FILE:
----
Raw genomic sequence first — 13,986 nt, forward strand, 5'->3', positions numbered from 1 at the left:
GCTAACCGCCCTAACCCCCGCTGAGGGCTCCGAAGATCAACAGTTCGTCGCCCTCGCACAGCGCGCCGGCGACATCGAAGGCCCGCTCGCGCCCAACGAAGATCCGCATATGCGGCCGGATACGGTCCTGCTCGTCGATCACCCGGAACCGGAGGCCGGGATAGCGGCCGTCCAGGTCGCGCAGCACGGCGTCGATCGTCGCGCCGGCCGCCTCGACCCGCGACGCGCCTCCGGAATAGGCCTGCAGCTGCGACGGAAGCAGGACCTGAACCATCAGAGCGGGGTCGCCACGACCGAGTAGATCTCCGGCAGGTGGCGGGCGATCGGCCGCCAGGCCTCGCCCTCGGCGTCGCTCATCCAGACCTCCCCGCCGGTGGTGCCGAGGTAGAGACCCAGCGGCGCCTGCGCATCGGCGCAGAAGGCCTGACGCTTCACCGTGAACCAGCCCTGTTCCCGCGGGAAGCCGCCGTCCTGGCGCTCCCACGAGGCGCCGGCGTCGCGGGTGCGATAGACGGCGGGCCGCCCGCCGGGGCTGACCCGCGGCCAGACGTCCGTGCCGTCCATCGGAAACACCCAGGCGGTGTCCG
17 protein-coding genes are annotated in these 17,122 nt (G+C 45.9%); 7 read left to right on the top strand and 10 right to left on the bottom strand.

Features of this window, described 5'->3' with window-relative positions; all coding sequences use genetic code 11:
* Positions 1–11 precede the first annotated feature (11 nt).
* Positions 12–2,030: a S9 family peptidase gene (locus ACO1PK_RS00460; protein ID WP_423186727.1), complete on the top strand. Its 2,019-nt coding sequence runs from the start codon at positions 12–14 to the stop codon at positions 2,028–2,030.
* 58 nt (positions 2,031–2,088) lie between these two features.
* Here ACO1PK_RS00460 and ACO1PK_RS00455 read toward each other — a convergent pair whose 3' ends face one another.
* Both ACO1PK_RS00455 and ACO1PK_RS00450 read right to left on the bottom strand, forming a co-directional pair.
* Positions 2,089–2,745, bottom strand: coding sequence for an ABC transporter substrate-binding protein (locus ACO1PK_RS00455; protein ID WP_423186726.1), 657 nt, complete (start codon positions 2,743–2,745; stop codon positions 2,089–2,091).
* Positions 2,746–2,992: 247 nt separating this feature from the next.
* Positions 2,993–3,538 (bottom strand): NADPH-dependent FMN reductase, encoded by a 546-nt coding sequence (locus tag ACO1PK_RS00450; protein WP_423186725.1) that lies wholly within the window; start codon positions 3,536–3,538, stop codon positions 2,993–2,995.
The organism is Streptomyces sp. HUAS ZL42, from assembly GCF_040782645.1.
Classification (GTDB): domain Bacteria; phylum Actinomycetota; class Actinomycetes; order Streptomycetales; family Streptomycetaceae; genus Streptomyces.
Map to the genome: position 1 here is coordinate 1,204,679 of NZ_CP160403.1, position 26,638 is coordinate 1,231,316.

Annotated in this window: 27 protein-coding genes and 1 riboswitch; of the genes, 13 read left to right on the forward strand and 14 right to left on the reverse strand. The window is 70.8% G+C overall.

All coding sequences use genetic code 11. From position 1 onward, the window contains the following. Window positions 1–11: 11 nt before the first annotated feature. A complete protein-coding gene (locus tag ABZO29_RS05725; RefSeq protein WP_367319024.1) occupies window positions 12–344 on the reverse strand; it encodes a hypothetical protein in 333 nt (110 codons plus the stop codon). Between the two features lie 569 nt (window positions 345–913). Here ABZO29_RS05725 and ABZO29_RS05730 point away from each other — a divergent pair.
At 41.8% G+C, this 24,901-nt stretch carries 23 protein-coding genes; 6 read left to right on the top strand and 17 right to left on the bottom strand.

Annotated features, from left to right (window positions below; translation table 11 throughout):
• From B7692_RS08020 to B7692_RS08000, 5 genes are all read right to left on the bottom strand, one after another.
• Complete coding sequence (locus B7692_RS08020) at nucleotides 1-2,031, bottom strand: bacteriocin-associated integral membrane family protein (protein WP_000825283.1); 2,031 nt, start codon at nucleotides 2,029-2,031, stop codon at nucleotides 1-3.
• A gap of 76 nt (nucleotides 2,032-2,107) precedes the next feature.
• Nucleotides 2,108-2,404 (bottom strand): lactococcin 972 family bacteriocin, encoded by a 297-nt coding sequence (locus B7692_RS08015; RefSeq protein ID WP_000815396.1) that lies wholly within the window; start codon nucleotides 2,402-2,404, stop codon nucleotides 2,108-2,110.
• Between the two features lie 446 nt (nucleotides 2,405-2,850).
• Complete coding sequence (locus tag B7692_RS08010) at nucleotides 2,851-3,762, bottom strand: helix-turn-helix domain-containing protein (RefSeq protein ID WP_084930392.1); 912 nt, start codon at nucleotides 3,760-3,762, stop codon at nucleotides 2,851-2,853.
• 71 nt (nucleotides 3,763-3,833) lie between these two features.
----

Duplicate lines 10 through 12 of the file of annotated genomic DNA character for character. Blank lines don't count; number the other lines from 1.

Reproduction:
* Positions 2,089–2,745, bottom strand: coding sequence for an ABC transporter substrate-binding protein (locus ACO1PK_RS00455; protein ID WP_423186726.1), 657 nt, complete (start codon positions 2,743–2,745; stop codon positions 2,089–2,091).
* Positions 2,746–2,992: 247 nt separating this feature from the next.
* Positions 2,993–3,538 (bottom strand): NADPH-dependent FMN reductase, encoded by a 546-nt coding sequence (locus tag ACO1PK_RS00450; protein WP_423186725.1) that lies wholly within the window; start codon positions 3,536–3,538, stop codon positions 2,993–2,995.